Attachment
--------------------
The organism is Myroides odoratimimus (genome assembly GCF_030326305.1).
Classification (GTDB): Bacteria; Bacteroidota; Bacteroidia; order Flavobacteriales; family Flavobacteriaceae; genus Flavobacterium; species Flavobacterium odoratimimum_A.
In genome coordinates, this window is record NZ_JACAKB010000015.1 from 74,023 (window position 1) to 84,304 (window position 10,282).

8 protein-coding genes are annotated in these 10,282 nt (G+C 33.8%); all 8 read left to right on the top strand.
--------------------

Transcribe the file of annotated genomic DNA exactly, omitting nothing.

The organism is Myroides odoratimimus (genome assembly GCF_030326305.1).
Classification (GTDB): Bacteria; Bacteroidota; Bacteroidia; order Flavobacteriales; family Flavobacteriaceae; genus Flavobacterium; species Flavobacterium odoratimimum_A.
In genome coordinates, this window is record NZ_JACAKB010000015.1 from 74,023 (window position 1) to 84,304 (window position 10,282).

8 protein-coding genes are annotated in these 10,282 nt (G+C 33.8%); all 8 read left to right on the top strand.